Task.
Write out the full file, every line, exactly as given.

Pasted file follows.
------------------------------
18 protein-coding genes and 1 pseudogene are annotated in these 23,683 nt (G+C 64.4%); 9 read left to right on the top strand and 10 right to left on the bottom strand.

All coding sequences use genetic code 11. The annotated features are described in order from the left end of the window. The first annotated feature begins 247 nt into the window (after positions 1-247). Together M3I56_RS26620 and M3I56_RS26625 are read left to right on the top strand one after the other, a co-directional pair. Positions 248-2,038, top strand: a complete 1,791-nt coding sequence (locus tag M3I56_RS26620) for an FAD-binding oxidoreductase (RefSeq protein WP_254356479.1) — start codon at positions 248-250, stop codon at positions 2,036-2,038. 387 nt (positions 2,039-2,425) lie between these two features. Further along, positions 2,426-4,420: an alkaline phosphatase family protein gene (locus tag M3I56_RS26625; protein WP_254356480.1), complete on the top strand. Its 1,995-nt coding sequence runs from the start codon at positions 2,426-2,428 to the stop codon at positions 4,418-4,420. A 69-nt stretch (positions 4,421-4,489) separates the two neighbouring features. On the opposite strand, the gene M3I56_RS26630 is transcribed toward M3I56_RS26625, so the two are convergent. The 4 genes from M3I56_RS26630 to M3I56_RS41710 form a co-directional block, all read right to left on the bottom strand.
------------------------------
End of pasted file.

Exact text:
18 protein-coding genes and 1 pseudogene are annotated in these 23,683 nt (G+C 64.4%); 9 read left to right on the top strand and 10 right to left on the bottom strand.

All coding sequences use genetic code 11. The annotated features are described in order from the left end of the window. The first annotated feature begins 247 nt into the window (after positions 1-247). Together M3I56_RS26620 and M3I56_RS26625 are read left to right on the top strand one after the other, a co-directional pair. Positions 248-2,038, top strand: a complete 1,791-nt coding sequence (locus tag M3I56_RS26620) for an FAD-binding oxidoreductase (RefSeq protein WP_254356479.1) — start codon at positions 248-250, stop codon at positions 2,036-2,038. 387 nt (positions 2,039-2,425) lie between these two features. Further along, positions 2,426-4,420: an alkaline phosphatase family protein gene (locus tag M3I56_RS26625; protein WP_254356480.1), complete on the top strand. Its 1,995-nt coding sequence runs from the start codon at positions 2,426-2,428 to the stop codon at positions 4,418-4,420. A 69-nt stretch (positions 4,421-4,489) separates the two neighbouring features. On the opposite strand, the gene M3I56_RS26630 is transcribed toward M3I56_RS26625, so the two are convergent. The 4 genes from M3I56_RS26630 to M3I56_RS41710 form a co-directional block, all read right to left on the bottom strand.